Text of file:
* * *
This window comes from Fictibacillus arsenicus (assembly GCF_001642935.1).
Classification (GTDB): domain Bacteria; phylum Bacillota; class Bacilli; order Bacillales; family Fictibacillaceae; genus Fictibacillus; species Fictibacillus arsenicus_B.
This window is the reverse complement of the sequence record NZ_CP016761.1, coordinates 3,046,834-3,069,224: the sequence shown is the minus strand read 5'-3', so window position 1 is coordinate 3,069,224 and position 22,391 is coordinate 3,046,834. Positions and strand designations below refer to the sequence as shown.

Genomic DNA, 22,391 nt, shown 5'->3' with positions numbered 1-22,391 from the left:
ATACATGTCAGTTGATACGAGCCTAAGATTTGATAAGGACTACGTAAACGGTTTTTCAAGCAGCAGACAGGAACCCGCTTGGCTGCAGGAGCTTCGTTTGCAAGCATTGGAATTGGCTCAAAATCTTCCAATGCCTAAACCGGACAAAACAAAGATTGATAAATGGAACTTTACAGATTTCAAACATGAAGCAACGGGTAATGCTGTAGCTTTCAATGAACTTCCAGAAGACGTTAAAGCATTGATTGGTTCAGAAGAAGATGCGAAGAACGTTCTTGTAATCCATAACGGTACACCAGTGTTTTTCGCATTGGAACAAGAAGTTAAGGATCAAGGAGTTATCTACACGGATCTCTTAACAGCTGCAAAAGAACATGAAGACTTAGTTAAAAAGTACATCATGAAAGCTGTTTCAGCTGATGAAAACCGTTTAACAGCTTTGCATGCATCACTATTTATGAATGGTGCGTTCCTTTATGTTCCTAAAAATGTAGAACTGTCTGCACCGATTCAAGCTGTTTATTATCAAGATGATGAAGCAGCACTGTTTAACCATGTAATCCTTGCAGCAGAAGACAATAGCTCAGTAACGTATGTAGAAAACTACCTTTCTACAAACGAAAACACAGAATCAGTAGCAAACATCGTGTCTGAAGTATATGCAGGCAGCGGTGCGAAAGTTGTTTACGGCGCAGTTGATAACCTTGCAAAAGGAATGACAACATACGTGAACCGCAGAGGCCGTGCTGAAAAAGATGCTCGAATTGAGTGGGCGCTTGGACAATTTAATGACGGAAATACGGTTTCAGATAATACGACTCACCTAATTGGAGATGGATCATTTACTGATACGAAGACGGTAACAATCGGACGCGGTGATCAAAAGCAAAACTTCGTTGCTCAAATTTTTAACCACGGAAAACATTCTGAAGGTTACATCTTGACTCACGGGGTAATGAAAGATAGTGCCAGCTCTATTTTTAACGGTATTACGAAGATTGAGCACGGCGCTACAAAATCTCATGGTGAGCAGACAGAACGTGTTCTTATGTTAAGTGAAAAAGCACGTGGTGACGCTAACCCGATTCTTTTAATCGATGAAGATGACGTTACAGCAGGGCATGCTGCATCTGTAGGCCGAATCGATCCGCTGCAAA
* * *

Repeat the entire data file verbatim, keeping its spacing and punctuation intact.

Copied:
This window comes from Fictibacillus arsenicus (assembly GCF_001642935.1).
Classification (GTDB): domain Bacteria; phylum Bacillota; class Bacilli; order Bacillales; family Fictibacillaceae; genus Fictibacillus; species Fictibacillus arsenicus_B.
This window is the reverse complement of the sequence record NZ_CP016761.1, coordinates 3,046,834-3,069,224: the sequence shown is the minus strand read 5'-3', so window position 1 is coordinate 3,069,224 and position 22,391 is coordinate 3,046,834. Positions and strand designations below refer to the sequence as shown.

Genomic DNA, 22,391 nt, shown 5'->3' with positions numbered 1-22,391 from the left:
ATACATGTCAGTTGATACGAGCCTAAGATTTGATAAGGACTACGTAAACGGTTTTTCAAGCAGCAGACAGGAACCCGCTTGGCTGCAGGAGCTTCGTTTGCAAGCATTGGAATTGGCTCAAAATCTTCCAATGCCTAAACCGGACAAAACAAAGATTGATAAATGGAACTTTACAGATTTCAAACATGAAGCAACGGGTAATGCTGTAGCTTTCAATGAACTTCCAGAAGACGTTAAAGCATTGATTGGTTCAGAAGAAGATGCGAAGAACGTTCTTGTAATCCATAACGGTACACCAGTGTTTTTCGCATTGGAACAAGAAGTTAAGGATCAAGGAGTTATCTACACGGATCTCTTAACAGCTGCAAAAGAACATGAAGACTTAGTTAAAAAGTACATCATGAAAGCTGTTTCAGCTGATGAAAACCGTTTAACAGCTTTGCATGCATCACTATTTATGAATGGTGCGTTCCTTTATGTTCCTAAAAATGTAGAACTGTCTGCACCGATTCAAGCTGTTTATTATCAAGATGATGAAGCAGCACTGTTTAACCATGTAATCCTTGCAGCAGAAGACAATAGCTCAGTAACGTATGTAGAAAACTACCTTTCTACAAACGAAAACACAGAATCAGTAGCAAACATCGTGTCTGAAGTATATGCAGGCAGCGGTGCGAAAGTTGTTTACGGCGCAGTTGATAACCTTGCAAAAGGAATGACAACATACGTGAACCGCAGAGGCCGTGCTGAAAAAGATGCTCGAATTGAGTGGGCGCTTGGACAATTTAATGACGGAAATACGGTTTCAGATAATACGACTCACCTAATTGGAGATGGATCATTTACTGATACGAAGACGGTAACAATCGGACGCGGTGATCAAAAGCAAAACTTCGTTGCTCAAATTTTTAACCACGGAAAACATTCTGAAGGTTACATCTTGACTCACGGGGTAATGAAAGATAGTGCCAGCTCTATTTTTAACGGTATTACGAAGATTGAGCACGGCGCTACAAAATCTCATGGTGAGCAGACAGAACGTGTTCTTATGTTAAGTGAAAAAGCACGTGGTGACGCTAACCCGATTCTTTTAATCGATGAAGATGACGTTACAGCAGGGCATGCTGCATCTGTAGGCCGAATCGATCCGCTGCAAA